The protein is manufactured with two arms -- one that exclusively binds to tumor cells and another that snags the body's fighter T-cells, spurring an attack on the tumor. In six out of eight mice with brain tumors, the treatment resulted in cures, according to findings published Dec. 17, 2012, in the Proceedings of the National Academy of Sciences.
"This work represents a revival of a somewhat old concept that targeting cancer with tumor-specific antigens may well be the most effective way to treat cancer without toxicity," said senior author John H. Sampson, M.D., PhD, a neurosurgeon at The Preston Robert Tisch Brain Tumor Center at Duke. "But there have been problems with that approach, especially for brain tumors. Our therapeutic agent is exciting, because it acts like Velcro to bind T-cells to tumor cells and induces them to kill without any negative effects on surrounding normal tissues."
Sampson and colleagues focused on the immune approach in brain tumors, which are notoriously difficult to treat. Despite surgery, radiation and chemotherapy, glioblastomas are universally fatal, with a median survival of 15 months.
Immunotherapies, in which the body's B-cells and T-cells are triggered to attack tumors, have shown promise in treating brain and other cancers, but have been problematic in clinical use. Treatments have been difficult to administer at therapeutic doses, or have spurred side effects in which the immune system also attacks healthy tissue and organs.
Working to overcome those pitfalls, the Duke-led researchers designed a kind of connector -- an artificial protein called a bispecific T-cell engager, or BiTE -- that tethers the tumor to its killer. Their newly engineered protein includes fractions of two separate antibodies, one that recruits and engages the body's fighter T-cells and one that expressly homes in on an antigen known as EGFRvIII, which only occurs in cancers.
Once connected via the new bispecific antibody, the T-cells recognize the tumor as an invader, and mount an attack. Normal tissue, which does not carry the tumor antigen, is left unscathed.
"One of the major advantages is that this therapy can be given intravenously, crossing the blood-brain barrier," said lead author Bryan Choi, a dual M.D-PhD candidate at Duke. "When we gave the therapy systemically to the mice, it successfully localized to the tumors, treating even bulky and invasive tumors in the central nervous system."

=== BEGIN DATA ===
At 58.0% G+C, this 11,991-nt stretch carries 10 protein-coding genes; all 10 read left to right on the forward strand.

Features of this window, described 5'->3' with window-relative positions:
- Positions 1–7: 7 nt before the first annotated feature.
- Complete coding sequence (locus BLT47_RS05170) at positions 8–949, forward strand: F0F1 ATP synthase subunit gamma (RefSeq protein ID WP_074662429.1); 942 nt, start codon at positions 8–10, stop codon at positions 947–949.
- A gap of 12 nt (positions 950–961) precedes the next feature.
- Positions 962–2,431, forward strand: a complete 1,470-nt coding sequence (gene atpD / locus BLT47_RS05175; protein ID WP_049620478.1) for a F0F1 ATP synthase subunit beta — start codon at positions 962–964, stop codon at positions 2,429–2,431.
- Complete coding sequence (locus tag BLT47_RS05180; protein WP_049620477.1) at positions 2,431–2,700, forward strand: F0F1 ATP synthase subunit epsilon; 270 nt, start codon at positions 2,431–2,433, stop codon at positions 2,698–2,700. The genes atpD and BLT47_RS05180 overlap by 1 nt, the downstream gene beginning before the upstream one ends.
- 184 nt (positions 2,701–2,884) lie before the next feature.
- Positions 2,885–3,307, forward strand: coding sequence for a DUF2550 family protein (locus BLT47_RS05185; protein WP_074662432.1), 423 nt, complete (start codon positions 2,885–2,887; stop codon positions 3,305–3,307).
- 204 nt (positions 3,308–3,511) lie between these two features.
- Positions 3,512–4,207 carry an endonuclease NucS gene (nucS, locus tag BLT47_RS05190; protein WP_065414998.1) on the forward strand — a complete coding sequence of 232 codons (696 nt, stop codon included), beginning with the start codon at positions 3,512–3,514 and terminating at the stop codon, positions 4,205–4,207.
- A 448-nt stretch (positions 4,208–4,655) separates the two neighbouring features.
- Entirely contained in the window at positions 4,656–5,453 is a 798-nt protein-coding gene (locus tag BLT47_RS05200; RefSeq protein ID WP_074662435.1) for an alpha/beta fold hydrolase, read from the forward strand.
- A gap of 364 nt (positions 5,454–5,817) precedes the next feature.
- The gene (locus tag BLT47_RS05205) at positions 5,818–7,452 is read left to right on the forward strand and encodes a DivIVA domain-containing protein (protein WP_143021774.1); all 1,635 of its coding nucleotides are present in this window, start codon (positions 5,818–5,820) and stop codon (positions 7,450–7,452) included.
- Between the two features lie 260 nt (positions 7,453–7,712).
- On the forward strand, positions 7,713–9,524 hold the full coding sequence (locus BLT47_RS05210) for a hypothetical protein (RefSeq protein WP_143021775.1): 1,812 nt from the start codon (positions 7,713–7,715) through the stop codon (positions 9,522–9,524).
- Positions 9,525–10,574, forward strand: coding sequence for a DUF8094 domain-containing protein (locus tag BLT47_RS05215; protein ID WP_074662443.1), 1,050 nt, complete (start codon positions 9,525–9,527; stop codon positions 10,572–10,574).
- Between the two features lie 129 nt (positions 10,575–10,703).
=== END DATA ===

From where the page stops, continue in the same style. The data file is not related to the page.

The team also developed an antidote to other current immune-targeting therapies that have a toxic effect, enhancing their safety profiles and bolstering their effectiveness.
"Additional studies will concentrate on whether these findings can be replicated in human trials, and whether the treatment is affected by the use of current therapies such as radiation and chemotherapy," Sampson said.

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Re: Medical Breakthroughs

Post by RedOranje on Mon Dec 17, 2012 10:18 pm

Some of the breakthroughs this past year that have largely been overlooked by the media proper have been absolutely astounding... giving sight to the blind, hearing to the deaf, and treating brain damage with stem cells, treating cancer with the body's own immune system, and using viruses to work for therapies.


Use this thread for the sharing and discussion of medical breakthroughs and controversial topics here, just keep it civil.

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Re: Medical Breakthroughs

Post by fatman123 on Sun Jan 06, 2013 11:45 am

Theres a new trial of something called "The cancer gene therpy program" and what that is is an injection of some gene prior to chemotherapy to protect the childrens bown marrow and thus keep their immune system in tact, as a result they dont get as sick, loose as much hair and things of that nature and as a result they're able to under go more chemotherapy in less time.

The first trial began late last year at the Westmead Children's Hospital in Sydney with two young children suffering from brain cancer, one of which was given 8 weeks to live is currently in his twentieth week

I dont have a link to any news story or anything like that, i only know about it because i just started working at a call centre recently and thats part of my script Laughing theres prob more info at wwww.thekidscancerproject.org